Friday, May 30, 2008

Memories of a great tour gone by

In high school I already knew that I wanted to be a safari or wildlife guide. I grew up in the remote bush, and loved it. When we were in town (Nairobi) I would long for the bush.

As I grew up, I started to have a little more freedom to go visiting the wilds of Kenya on my own, with friends, or to do some organized tours. Many of these experiences were treasured experiences.

One such tour sticks out in my mind. My best friend at school was Chuck. Chuck and I shared two great passions, sport and the bush. My parents lent us their Land Rover for a few days while they were in town. Chuck and I set off for Tsavo National Park.

We drove out of Nairobi on the Mombasa road. That road was insane. The poor design of the road meant that the trucks heading from Mombasa Squeezed the hot tarmac into a molded shape. Mombasa is a very important port, not only for Kenya, but also several land-locked countries in the interior, such as Uganda. It was a crazy road, and you had to keep your wits about you.

Once in the park we drove to the self-catering place we were staying. It was such fun. We had buffaloes outside almost constantly, in huge herds.

Each morning we were there, we would head out early. We did our best to stay away from the crowds and get off the beaten track.

We had amazing wildlife sightings, took photos and talked way into the night, while listening to lions in the bush. We got amazing views of Mt. Kilimanjaro.

Those experiences have had a big influence on how I operate tours today. More personal, more about creating the emotional attachment to the experience of the African Bush.

Tuesday, May 27, 2008

Family in the mud and African Wilddogs

Growing up in the wilds of northern Kenya, the travels of the family on small dirt roads have always remained as important family memories. On one occasion in the early eighties we had been visiting in a town about thirty kilometers from where we lived.

There had been a little rain, and the two track road had occasional spots filled with water. My dad had been missing most of them as we drove, but at one point my brother and I, keen for some fun, asked him to drive through a long track with water. The rain had filled the track, but not yet softened the ground in the middle. This meant that it was really easy to get stuck, with the middle of the car sitting on the harder ground. You guessed it, we got stuck.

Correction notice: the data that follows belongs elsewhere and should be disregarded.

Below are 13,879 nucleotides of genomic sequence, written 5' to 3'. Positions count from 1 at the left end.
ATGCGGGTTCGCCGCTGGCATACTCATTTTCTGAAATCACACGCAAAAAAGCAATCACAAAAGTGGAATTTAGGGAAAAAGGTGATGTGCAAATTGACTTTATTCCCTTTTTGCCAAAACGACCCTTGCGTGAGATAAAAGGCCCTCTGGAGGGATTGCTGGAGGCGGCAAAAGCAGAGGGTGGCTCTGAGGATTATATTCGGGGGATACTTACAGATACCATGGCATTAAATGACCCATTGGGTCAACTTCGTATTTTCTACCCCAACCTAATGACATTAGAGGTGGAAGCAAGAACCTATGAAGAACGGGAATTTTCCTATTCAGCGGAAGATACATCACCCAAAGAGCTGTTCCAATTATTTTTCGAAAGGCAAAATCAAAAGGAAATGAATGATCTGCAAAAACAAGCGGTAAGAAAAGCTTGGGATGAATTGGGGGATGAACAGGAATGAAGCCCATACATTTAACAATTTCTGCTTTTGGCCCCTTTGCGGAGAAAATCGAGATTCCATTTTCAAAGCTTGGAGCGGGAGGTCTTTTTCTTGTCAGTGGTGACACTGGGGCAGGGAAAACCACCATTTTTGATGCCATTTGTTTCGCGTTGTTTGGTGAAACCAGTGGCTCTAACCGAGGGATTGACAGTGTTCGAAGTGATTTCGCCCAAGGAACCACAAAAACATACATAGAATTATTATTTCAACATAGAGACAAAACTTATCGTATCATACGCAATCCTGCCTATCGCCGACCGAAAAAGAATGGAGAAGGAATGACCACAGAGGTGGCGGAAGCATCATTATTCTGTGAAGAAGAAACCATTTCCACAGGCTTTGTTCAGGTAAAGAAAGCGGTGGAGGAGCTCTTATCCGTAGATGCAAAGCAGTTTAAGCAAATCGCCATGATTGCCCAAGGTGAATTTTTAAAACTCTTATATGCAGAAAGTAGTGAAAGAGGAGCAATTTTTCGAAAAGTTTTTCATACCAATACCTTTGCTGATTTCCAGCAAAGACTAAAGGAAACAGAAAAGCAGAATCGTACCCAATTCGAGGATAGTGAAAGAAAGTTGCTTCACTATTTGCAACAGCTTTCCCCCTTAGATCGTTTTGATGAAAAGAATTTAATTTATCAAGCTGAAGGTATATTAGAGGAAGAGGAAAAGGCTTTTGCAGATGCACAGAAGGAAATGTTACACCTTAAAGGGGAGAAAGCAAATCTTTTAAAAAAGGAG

There was no big issue with time, and we had some food in the vehicle. So when it got late we decided to spend the night in the car, in the puddle. It was my parents, my brother and I, my younger sister and a couple of people who worked with my parents. We cooked on a fire (without any pots or anything, it was somewhat challenging.) Not much light meant an early night.

The next morning we were up early. While we were busy getting the water away from the wheels by making little channels, a family of African Wild dogs ran up to behind the vehicle. We had a fright for a while, but soon they moved on from us. About three hundred meters on they killed a Dik Dik, and then moved on. This was such a special sighting, as we have never seen Wild dogs in the are since then.

We soon got out of the mud, with the help of a passing car, and made it home without any misshapes. To this day, this remains a special family memory.

Sunday, May 25, 2008

Lions and small tents

Many years ago I was doing camping tours in Namibia. We would spend a little time in Botswana in those days. In Botswana we often camped at a wild campsite called Serondela (don't know spelling???) It was a great time.

We would come from Namibia, pick up a Botswana guide before going into the park. For the new two days the guide would do all the guiding, and I would be left with my camp assistant to manage the campsite.

In the mornings we would prepare coffee/tea/etc for the guests before they would leave for game drive. They would be out for about 3.5 hours before coming back for a brunch.

After the guests would leave, we would quickly work to prep the brunch, then pack it away in a trailer (there were legendary baboons in those days - they got to everything.)

After that we would have a couple hours to kill, and we were seriously into birding (still am.) My camp assistant and I would start working our way through the campsite, looking for birds.

On this particular day we noticed that there was a small tent people still in it. We noticed that there were lion track around, but that's normal for Serondela.

As we walked closer the couple in the tent called out to us, saying we should not be walking around. It was now properly daylight and there had been a number of vehicles driving past. We told them it was fine. But they insisted. Finally we went to chat to them to find out what was going on.

It turned out that in the night a lion had been walking along the road through the campsite. A kudu had come up from the river, through some bushes on the edge of the campsite and literally walked into the lions right next to their tent!

The lion had killed the kudu and spend the rest of the night right next to these peoples small tent. In the morning it dragged what remained of the kudu away into the bush as people woke up. It took us some time to convince the couple in the tent that it was now safe to get up. When they came out of their tent they gathered it up, without packing anything - still with the sleeping bags and their personals inside, pushed it into their car, and left.

I seriously hope that they overcame that shock to return to Africa, but it was certainly an amzing experience for us, and a bit of a reminder to be a bit careful in the African Bush!!